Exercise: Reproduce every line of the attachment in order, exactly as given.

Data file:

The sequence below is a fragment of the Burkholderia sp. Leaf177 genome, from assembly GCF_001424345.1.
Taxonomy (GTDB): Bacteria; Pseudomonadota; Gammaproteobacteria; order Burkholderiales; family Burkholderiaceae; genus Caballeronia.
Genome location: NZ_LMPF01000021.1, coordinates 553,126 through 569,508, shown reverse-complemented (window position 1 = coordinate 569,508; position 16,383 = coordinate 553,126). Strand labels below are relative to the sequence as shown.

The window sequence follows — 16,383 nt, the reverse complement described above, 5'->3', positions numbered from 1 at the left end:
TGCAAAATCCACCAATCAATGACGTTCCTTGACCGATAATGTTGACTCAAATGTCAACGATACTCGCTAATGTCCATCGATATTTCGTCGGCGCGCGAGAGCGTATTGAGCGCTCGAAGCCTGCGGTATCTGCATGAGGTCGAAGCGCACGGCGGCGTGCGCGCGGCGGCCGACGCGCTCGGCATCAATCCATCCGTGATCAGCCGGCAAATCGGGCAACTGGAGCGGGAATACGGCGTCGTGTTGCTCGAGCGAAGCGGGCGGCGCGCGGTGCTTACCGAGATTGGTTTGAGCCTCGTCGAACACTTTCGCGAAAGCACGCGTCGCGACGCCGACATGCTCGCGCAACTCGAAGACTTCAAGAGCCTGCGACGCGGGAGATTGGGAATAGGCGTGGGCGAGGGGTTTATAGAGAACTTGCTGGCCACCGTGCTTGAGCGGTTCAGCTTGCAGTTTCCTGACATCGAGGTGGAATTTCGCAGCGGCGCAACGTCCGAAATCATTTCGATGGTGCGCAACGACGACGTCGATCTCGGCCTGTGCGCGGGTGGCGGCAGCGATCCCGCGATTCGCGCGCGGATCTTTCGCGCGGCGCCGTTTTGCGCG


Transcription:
The sequence below is a fragment of the Burkholderia sp. Leaf177 genome, from assembly GCF_001424345.1.
Taxonomy (GTDB): Bacteria; Pseudomonadota; Gammaproteobacteria; order Burkholderiales; family Burkholderiaceae; genus Caballeronia.
Genome location: NZ_LMPF01000021.1, coordinates 553,126 through 569,508, shown reverse-complemented (window position 1 = coordinate 569,508; position 16,383 = coordinate 553,126). Strand labels below are relative to the sequence as shown.

The window sequence follows — 16,383 nt, the reverse complement described above, 5'->3', positions numbered from 1 at the left end:
TGCAAAATCCACCAATCAATGACGTTCCTTGACCGATAATGTTGACTCAAATGTCAACGATACTCGCTAATGTCCATCGATATTTCGTCGGCGCGCGAGAGCGTATTGAGCGCTCGAAGCCTGCGGTATCTGCATGAGGTCGAAGCGCACGGCGGCGTGCGCGCGGCGGCCGACGCGCTCGGCATCAATCCATCCGTGATCAGCCGGCAAATCGGGCAACTGGAGCGGGAATACGGCGTCGTGTTGCTCGAGCGAAGCGGGCGGCGCGCGGTGCTTACCGAGATTGGTTTGAGCCTCGTCGAACACTTTCGCGAAAGCACGCGTCGCGACGCCGACATGCTCGCGCAACTCGAAGACTTCAAGAGCCTGCGACGCGGGAGATTGGGAATAGGCGTGGGCGAGGGGTTTATAGAGAACTTGCTGGCCACCGTGCTTGAGCGGTTCAGCTTGCAGTTTCCTGACATCGAGGTGGAATTTCGCAGCGGCGCAACGTCCGAAATCATTTCGATGGTGCGCAACGACGACGTCGATCTCGGCCTGTGCGCGGGTGGCGGCAGCGATCCCGCGATTCGCGCGCGGATCTTTCGCGCGGCGCCGTTTTGCGCG